Antiracist Writing Assessment Ecologies: Teaching and Assessing Writing for a Socially Just Future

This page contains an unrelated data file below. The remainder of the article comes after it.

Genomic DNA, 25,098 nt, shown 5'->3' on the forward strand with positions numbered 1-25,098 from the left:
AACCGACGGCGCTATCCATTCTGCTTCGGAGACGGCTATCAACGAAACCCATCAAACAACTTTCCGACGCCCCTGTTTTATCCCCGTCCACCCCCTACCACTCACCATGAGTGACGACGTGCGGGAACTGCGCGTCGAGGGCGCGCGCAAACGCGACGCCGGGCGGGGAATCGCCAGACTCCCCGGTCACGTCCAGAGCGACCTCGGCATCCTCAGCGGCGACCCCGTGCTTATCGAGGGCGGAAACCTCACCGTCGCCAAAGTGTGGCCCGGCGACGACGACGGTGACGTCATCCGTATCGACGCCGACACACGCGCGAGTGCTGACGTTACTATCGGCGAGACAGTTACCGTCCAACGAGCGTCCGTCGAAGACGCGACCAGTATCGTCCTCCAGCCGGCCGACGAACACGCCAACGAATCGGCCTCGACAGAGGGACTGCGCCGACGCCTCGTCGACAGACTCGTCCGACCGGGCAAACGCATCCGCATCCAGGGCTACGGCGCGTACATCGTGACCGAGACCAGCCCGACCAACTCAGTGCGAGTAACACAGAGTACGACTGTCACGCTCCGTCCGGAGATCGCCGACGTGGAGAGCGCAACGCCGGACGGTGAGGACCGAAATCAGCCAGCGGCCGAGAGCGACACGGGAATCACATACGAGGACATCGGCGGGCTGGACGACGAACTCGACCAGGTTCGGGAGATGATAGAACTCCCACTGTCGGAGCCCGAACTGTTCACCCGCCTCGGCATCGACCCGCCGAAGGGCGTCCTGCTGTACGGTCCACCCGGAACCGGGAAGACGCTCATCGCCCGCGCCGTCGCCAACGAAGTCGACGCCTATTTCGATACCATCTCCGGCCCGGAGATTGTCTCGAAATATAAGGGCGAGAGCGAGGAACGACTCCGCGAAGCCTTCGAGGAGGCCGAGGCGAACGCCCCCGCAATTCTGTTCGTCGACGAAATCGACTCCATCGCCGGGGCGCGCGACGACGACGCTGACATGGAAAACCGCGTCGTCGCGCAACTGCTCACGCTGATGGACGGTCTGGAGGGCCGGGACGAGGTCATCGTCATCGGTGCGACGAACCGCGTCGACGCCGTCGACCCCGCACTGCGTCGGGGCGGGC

PERSPECTIVES ON WRITING | Series Editors: SUSAN H. MCLEOD and RICH RICE | In ANTIRACIST WRITING ASSESSMENT ECOLOGIES, ASAO B. INOUE theorizes classroom writing assessment as a complex system that may be “more than” its interconnected elements. To give an explanation for how and why antiracist work within the writing classroom is very important to literacy learning, Inoue contains ideas concerning the white racial habitus that informs dominant discourses within the academy and other contexts. Inoue helps teachers have in mind the unintended racism that frequently occurs when teachers do not need explicit antiracist agendas in their assessments. Drawing on his own teaching and classroom inquiry, Inoue offers a heuristic for developing and critiquing writing assessment ecologies that explores seven elements of any writing assessment ecology: power, parts, purposes, people, processes, products, and places. | ASAO B. INOUE is Director of University Writing and Associate Professor of Interdisciplinary Arts and Sciences on the University of Washington Tacoma. He has published on writing assessment, validity, and composition pedagogy in Assessing Writing, The Journal of Writing Assessment, Composition Forum, and Research within the Teaching of English, among other journals and collections. His co-edited collection Race and Writing Assessment (2012) won the CCCC’s Outstanding Book Award for an edited collection.

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